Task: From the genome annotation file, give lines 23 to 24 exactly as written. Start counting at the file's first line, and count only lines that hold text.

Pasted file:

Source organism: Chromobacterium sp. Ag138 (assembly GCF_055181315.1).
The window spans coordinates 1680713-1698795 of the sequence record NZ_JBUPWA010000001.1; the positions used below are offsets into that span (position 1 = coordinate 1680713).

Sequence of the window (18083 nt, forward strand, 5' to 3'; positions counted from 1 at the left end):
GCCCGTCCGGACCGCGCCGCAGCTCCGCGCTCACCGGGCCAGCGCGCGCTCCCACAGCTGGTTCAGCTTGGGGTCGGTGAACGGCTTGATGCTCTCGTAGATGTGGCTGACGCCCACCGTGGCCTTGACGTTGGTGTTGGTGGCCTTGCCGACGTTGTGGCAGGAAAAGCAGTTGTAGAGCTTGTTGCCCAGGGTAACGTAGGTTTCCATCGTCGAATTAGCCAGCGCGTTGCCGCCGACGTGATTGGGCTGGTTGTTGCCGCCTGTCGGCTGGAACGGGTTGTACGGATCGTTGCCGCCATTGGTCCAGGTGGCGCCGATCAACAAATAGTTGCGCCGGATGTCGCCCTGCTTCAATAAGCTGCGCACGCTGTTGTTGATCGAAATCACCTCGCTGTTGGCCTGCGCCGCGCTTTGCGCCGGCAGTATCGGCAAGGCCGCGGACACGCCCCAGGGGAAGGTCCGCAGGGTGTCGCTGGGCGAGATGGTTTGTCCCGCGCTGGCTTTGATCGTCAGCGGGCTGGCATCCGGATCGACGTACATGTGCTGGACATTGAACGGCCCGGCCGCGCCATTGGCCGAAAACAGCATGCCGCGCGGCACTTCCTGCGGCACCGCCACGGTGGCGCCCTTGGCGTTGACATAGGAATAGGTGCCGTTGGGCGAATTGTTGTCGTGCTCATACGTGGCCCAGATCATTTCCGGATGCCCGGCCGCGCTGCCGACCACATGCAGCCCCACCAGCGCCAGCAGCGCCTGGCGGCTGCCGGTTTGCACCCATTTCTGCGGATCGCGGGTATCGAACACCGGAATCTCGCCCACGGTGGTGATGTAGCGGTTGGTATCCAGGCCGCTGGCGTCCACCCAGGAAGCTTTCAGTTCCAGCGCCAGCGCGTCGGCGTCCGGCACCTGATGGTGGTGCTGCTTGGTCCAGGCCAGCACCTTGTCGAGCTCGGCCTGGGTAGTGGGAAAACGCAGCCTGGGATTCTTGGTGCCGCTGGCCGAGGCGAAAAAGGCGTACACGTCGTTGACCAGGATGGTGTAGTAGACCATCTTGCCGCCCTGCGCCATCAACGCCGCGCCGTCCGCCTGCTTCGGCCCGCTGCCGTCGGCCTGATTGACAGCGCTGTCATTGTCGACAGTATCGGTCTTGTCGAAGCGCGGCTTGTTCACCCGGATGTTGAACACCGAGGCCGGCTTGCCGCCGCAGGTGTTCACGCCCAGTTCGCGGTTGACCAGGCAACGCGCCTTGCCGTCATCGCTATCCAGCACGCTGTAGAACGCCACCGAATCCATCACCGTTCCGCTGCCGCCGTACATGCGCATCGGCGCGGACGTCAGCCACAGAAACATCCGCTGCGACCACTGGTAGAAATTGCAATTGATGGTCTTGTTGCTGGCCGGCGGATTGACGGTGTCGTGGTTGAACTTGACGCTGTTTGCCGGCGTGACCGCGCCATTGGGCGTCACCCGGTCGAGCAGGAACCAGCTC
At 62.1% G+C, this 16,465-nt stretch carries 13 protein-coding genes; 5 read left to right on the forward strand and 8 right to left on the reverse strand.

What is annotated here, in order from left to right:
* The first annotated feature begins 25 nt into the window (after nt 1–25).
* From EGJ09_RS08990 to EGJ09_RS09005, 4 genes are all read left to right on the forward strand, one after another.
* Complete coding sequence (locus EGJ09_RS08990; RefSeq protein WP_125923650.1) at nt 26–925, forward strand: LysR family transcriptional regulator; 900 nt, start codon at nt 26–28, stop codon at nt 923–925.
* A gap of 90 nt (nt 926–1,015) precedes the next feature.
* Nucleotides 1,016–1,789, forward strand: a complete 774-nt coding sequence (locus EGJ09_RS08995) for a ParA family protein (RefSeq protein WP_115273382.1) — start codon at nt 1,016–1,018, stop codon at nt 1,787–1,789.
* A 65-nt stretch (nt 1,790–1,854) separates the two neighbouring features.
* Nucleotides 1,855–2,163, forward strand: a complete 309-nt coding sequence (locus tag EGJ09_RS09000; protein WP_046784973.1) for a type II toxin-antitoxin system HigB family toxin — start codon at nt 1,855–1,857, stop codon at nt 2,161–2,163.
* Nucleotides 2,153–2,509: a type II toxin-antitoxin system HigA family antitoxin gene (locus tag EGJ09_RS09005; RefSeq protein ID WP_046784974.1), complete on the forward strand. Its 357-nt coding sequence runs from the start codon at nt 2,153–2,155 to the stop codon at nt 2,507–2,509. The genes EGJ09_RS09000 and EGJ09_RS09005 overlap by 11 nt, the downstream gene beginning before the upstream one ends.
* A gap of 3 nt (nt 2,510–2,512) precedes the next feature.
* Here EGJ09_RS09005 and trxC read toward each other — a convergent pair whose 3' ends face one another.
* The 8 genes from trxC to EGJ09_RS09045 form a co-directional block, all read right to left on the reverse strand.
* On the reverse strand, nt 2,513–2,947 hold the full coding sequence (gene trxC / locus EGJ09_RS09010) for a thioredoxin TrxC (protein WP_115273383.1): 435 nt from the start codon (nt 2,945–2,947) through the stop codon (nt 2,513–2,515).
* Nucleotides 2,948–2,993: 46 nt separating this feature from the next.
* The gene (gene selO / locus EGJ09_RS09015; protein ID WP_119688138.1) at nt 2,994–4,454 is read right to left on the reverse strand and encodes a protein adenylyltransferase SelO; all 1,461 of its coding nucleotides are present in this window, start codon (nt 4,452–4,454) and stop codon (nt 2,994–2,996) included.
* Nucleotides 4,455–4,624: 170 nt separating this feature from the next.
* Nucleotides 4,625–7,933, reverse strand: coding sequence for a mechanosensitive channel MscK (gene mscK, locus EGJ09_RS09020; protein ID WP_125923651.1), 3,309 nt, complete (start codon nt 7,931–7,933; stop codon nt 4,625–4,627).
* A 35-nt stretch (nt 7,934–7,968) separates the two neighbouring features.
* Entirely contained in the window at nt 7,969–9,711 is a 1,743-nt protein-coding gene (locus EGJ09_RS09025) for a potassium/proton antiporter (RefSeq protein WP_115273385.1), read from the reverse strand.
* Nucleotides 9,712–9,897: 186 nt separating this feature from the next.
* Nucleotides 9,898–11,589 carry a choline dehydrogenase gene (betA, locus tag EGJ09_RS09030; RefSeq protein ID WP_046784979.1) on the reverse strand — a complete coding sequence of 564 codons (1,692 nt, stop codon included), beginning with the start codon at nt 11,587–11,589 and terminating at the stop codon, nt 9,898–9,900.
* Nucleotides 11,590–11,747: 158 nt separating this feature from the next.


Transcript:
* A 35-nt stretch (nt 7,934–7,968) separates the two neighbouring features.
* Entirely contained in the window at nt 7,969–9,711 is a 1,743-nt protein-coding gene (locus EGJ09_RS09025) for a potassium/proton antiporter (RefSeq protein WP_115273385.1), read from the reverse strand.